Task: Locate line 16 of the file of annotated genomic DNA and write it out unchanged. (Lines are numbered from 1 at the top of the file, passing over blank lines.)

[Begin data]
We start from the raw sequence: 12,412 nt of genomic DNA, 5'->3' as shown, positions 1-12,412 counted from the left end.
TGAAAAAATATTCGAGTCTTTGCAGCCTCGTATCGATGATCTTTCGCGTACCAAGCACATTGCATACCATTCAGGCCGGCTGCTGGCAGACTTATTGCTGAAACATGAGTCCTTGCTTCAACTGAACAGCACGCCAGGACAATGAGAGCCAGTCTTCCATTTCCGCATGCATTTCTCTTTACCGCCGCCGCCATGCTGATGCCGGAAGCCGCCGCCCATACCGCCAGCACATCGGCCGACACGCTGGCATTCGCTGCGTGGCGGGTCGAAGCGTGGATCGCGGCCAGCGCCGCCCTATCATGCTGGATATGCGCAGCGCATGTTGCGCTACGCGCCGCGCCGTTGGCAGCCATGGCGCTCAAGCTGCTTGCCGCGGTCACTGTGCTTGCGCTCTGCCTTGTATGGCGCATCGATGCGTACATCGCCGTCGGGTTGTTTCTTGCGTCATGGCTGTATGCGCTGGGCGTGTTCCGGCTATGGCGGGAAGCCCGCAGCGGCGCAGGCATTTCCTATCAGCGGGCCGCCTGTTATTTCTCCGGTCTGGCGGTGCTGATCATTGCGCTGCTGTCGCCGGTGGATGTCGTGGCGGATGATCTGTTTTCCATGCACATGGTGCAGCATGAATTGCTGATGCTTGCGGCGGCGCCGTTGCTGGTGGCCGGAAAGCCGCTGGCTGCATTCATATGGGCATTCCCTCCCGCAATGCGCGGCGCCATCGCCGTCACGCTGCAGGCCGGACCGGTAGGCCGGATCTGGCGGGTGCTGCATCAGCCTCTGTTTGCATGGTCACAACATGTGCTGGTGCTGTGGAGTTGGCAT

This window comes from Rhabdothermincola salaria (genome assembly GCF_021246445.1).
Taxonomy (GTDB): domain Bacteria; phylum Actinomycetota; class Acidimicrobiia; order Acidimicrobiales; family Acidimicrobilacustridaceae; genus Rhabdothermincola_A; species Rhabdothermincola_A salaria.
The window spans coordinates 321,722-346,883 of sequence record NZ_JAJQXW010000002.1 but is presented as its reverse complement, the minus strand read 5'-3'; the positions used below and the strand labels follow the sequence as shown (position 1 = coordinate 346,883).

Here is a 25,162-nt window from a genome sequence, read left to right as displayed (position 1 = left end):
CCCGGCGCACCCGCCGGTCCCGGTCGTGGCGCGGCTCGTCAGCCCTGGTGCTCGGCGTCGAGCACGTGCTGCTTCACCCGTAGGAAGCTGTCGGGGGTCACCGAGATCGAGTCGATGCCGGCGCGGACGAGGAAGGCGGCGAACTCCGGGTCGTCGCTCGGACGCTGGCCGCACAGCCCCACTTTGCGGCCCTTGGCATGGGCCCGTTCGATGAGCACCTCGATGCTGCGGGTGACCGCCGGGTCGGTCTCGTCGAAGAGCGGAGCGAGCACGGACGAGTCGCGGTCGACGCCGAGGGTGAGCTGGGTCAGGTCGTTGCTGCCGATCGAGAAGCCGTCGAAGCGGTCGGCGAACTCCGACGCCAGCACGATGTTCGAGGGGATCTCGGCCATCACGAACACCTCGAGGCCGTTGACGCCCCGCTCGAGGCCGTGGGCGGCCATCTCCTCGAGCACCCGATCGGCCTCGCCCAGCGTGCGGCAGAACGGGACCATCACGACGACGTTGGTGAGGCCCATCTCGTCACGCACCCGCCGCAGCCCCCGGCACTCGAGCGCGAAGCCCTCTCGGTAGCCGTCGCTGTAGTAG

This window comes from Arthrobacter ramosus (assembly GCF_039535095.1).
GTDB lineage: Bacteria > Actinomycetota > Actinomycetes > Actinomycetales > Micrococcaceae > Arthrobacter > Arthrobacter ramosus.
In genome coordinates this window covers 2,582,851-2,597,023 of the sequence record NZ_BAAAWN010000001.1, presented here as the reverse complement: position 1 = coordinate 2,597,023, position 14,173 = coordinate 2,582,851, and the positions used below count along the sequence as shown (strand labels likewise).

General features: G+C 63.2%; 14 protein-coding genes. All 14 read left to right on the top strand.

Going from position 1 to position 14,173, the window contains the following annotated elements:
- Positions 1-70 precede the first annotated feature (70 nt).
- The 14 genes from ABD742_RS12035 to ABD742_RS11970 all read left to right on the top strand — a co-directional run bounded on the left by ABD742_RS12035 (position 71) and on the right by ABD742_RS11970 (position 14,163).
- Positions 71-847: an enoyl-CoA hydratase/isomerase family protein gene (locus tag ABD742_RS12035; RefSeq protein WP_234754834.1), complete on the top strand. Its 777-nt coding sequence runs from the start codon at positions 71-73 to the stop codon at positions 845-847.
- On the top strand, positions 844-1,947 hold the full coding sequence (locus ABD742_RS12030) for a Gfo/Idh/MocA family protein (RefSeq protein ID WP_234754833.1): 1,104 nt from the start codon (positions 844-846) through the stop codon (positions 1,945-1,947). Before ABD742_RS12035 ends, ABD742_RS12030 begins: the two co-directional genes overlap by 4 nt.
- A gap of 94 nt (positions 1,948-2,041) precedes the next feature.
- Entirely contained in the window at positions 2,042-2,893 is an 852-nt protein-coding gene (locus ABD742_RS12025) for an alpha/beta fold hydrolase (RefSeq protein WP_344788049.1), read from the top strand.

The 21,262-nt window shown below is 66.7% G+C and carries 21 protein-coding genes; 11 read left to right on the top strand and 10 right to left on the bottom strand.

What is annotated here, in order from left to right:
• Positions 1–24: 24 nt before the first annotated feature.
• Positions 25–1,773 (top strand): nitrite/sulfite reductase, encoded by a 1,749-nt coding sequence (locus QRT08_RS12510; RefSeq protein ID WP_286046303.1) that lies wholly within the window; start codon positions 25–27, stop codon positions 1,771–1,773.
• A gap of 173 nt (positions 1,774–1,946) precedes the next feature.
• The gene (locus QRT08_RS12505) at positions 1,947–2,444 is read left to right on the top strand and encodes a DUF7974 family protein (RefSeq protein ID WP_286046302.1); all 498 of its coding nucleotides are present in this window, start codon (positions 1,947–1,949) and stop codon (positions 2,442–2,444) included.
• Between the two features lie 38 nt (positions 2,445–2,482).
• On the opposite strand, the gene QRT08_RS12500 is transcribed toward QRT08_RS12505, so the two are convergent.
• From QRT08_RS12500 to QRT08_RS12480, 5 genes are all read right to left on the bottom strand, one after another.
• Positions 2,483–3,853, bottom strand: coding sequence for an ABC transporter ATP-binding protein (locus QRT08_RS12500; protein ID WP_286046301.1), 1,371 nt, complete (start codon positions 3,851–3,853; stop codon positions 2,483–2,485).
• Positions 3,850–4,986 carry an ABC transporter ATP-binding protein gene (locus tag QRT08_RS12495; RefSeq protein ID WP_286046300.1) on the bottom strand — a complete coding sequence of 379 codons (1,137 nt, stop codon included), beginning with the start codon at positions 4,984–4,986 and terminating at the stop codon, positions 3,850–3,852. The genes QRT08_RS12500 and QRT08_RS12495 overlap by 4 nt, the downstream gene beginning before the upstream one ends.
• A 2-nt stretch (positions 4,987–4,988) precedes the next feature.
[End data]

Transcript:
- On the top strand, positions 844-1,947 hold the full coding sequence (locus ABD742_RS12030) for a Gfo/Idh/MocA family protein (RefSeq protein ID WP_234754833.1): 1,104 nt from the start codon (positions 844-846) through the stop codon (positions 1,945-1,947). Before ABD742_RS12035 ends, ABD742_RS12030 begins: the two co-directional genes overlap by 4 nt.